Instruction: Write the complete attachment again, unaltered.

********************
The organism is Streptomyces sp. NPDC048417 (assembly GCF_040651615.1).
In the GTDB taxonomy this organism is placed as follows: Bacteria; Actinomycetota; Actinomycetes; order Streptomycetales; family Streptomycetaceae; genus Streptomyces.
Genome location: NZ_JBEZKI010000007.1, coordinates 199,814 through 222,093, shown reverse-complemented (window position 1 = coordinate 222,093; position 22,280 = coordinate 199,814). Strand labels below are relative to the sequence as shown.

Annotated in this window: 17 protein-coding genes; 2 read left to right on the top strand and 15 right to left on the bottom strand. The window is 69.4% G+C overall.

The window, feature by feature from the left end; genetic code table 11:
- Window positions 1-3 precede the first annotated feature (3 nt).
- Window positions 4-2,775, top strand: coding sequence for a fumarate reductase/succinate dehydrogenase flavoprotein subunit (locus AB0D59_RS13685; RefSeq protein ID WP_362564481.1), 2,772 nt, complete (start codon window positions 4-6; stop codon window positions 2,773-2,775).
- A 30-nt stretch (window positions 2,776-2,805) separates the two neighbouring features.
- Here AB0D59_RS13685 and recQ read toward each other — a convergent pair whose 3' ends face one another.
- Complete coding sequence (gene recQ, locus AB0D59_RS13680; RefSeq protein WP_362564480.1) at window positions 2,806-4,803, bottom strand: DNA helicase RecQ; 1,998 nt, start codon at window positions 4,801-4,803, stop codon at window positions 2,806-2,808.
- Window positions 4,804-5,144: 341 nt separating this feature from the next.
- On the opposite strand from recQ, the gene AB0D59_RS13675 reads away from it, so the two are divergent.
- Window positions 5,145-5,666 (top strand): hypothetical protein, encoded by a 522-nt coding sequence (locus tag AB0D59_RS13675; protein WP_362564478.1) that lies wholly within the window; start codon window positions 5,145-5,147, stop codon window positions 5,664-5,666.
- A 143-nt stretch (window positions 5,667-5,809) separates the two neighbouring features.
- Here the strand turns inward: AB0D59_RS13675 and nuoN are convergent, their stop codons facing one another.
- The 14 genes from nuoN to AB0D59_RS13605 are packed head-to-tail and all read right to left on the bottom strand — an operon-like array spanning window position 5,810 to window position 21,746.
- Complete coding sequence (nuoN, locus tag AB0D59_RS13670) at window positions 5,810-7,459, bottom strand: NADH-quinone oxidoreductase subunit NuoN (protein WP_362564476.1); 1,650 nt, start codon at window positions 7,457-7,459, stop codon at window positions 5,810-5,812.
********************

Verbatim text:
The organism is Streptomyces sp. NPDC048417 (assembly GCF_040651615.1).
In the GTDB taxonomy this organism is placed as follows: Bacteria; Actinomycetota; Actinomycetes; order Streptomycetales; family Streptomycetaceae; genus Streptomyces.
Genome location: NZ_JBEZKI010000007.1, coordinates 199,814 through 222,093, shown reverse-complemented (window position 1 = coordinate 222,093; position 22,280 = coordinate 199,814). Strand labels below are relative to the sequence as shown.

Annotated in this window: 17 protein-coding genes; 2 read left to right on the top strand and 15 right to left on the bottom strand. The window is 69.4% G+C overall.

The window, feature by feature from the left end; genetic code table 11:
- Window positions 1-3 precede the first annotated feature (3 nt).
- Window positions 4-2,775, top strand: coding sequence for a fumarate reductase/succinate dehydrogenase flavoprotein subunit (locus AB0D59_RS13685; RefSeq protein ID WP_362564481.1), 2,772 nt, complete (start codon window positions 4-6; stop codon window positions 2,773-2,775).
- A 30-nt stretch (window positions 2,776-2,805) separates the two neighbouring features.
- Here AB0D59_RS13685 and recQ read toward each other — a convergent pair whose 3' ends face one another.
- Complete coding sequence (gene recQ, locus AB0D59_RS13680; RefSeq protein WP_362564480.1) at window positions 2,806-4,803, bottom strand: DNA helicase RecQ; 1,998 nt, start codon at window positions 4,801-4,803, stop codon at window positions 2,806-2,808.
- Window positions 4,804-5,144: 341 nt separating this feature from the next.
- On the opposite strand from recQ, the gene AB0D59_RS13675 reads away from it, so the two are divergent.
- Window positions 5,145-5,666 (top strand): hypothetical protein, encoded by a 522-nt coding sequence (locus tag AB0D59_RS13675; protein WP_362564478.1) that lies wholly within the window; start codon window positions 5,145-5,147, stop codon window positions 5,664-5,666.
- A 143-nt stretch (window positions 5,667-5,809) separates the two neighbouring features.
- Here the strand turns inward: AB0D59_RS13675 and nuoN are convergent, their stop codons facing one another.
- The 14 genes from nuoN to AB0D59_RS13605 are packed head-to-tail and all read right to left on the bottom strand — an operon-like array spanning window position 5,810 to window position 21,746.
- Complete coding sequence (nuoN, locus tag AB0D59_RS13670) at window positions 5,810-7,459, bottom strand: NADH-quinone oxidoreductase subunit NuoN (protein WP_362564476.1); 1,650 nt, start codon at window positions 7,457-7,459, stop codon at window positions 5,810-5,812.